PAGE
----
Prospective customers need to carefully consider some provisions that are typically found in laser contracts. Although it can take hours to review and analyze contracts, I often focus on the following three provisions when representing clients in laser purchases.
Recertification fees. The most hotly contested provision deals with recertification fees. If a contract calls for recertification before a used laser can be resold on the open market, the manufacturer must inspect the machine to “certify” that the laser is in working order and operating to the manufacturer's standards. The fee that the manufacturer charges for this service can be quite high—$50,000 or higher—and it must be paid before the equipment is supported at a new customer site, which can cut into the machine's resale value and make it difficult to re-sell on the open market. However, some manufacturers do provide a warranty and clinical training as part of this process, which may help to enhance the machine's resale value.
In order to understand how to address recertification fees, it's important to know why they exist in the first place. According to Marisa Trasatti, general counsel for Sciton, “Recertification ensures that the device is safe for use on your patients and returns the unit to manufacturer-safe specifications. There is a growing secondary market for used lasers that are potentially hazardous to patients and physicians alike. Given the current malpractice climate, using a laser that may not have been properly maintained or was never recertified to the manufacturer's original specifications puts a physician's license and reputation at serious risk should an adverse event occur.”
There are valid reasons for having this fee in place, but it is still a very significant cost. This is another reason why it's very important to make sure that the laser you're considering purchasing is right for your practice and can be supported by your market. If, after a few months, you decide that the laser isn't suitable for your business, you might be stuck with an extremely expensive laser you can't use or sell for close to the purchase price, since the secondary market for lasers tends to depend on the equipment that's being sold.
In some instances, you can negotiate recertification fees, and some laser manufacturers are even willing to waive them altogether in certain cases—typically when a practice is attempting to introduce laser treatments in markets where they have yet to prove to be successful. In fact, if customers can show that their market is not responding to the product offerings after a period of time, some laser manufacturers will even offer to repurchase the machine. These are all elements of the contract that must be negotiated into the contract before the sale, however; if the contract is signed and these stipulations aren't included, they typically cannot be added.
Re-sale restriction. A re-sale restriction states that the customer cannot re-sell a laser without manufacturer approval, or that the laser must be sold back to the manufacturer at a discounted price. As is the case with the recertification fee, there are valid reasons manufacturers include re-sale provisions in their contracts; however, these provisions can limit a practice's options when purchasing new technology. You may have heard horror stories about medical spas being stuck with perfectly functional laser equipment that they don't use anymore because a newer model was released. I've seen a practice with more than $1 million worth of laser technology gathering dust. This tends to be because the practices simply can't do anything with the lasers due to contractual restrictions and the weak secondary market, which tends to be controlled by buyer demand rather than supply.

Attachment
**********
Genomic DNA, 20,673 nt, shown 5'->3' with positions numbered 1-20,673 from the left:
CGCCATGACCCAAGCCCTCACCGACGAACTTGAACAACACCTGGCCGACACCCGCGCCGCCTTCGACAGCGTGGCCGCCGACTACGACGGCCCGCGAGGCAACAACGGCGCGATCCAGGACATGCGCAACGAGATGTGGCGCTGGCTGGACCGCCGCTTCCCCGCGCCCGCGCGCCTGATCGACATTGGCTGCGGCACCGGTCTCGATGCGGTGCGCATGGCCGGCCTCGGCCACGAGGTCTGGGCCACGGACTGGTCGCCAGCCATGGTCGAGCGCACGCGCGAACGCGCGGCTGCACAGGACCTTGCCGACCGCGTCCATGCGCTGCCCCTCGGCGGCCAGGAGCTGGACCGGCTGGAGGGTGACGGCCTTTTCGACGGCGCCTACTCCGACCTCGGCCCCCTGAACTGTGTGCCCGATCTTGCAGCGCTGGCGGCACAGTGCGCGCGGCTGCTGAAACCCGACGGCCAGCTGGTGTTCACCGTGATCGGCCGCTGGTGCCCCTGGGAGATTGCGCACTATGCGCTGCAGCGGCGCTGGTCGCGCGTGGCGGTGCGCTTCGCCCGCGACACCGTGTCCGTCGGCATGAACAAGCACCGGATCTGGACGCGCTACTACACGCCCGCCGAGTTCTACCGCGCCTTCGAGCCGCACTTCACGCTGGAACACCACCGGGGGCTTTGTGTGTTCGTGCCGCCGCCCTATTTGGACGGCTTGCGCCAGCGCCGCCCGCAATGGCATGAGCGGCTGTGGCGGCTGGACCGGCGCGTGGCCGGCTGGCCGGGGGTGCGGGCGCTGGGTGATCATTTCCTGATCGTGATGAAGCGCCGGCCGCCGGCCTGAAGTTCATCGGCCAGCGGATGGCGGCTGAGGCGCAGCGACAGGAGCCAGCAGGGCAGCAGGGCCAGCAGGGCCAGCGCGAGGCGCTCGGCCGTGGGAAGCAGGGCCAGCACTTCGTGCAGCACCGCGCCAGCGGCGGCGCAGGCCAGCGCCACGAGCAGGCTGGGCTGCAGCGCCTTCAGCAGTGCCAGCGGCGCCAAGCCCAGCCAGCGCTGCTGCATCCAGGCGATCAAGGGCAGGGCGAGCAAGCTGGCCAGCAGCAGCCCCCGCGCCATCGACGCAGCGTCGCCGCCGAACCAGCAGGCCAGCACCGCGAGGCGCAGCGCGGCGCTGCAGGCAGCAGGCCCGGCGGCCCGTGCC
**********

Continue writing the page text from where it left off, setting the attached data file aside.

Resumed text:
However, as is the case with recertification fees, a re-sale restriction can be negotiated. Once again, it is vital that a prospective customer recognizes and deals with these provisions prior to signing the contract in order to maintain leverage. Reputable laser companies stand behind their products and typically will work with new clients to ensure they are satisfied. At the very least, this provision should be thoroughly explained so that the customer understands why it is there and how it could help the customer.
Service clauses and warranties. Finally, customers must make sure that the service clauses and warranties in the contract offer sufficient protection for their practices. Although these machines are commonly found in medical spas, it's important to remember that they actually fire lasers. This technology used to be confined to science fiction, not reality. These are sophisticated, fragile pieces of machinery, and no matter how reputable the manufacturer, they will need to be repaired and serviced. Good companies ensure that there is little downtime and expense when servicing their laser equipment, but the customer must make sure that everything that needs to be covered is covered for a fair period, and that service is guaranteed to occur in a timely manner. Every day that the machine is down is a day that it is not generating revenue for the practice.
Savvy customers will learn about exactly what happens when the equipment needs service, what is covered (and what is not) under the warranty, and what the customer support entails. Moreover, you need to get as much as possible in writing so that you are contractually guaranteed efficient, cost-effective service.
If you know of a lawyer who has experience negotiating laser contracts, you should definitely hire him or her to help negotiate any transaction involving laser equipment. (Author's note: The American Med Spa Association [AmSpa] works with a national law firm that focuses on medical aesthetic legalities and, as a member, along with a number of other great benefits, you receive a discount off of your initial consultation. To learn more, log on to americanmedspa.org.) Some practices might be able to afford having hundreds of thousands of dollars worth of dusty, unused laser equipment, but most definitely cannot.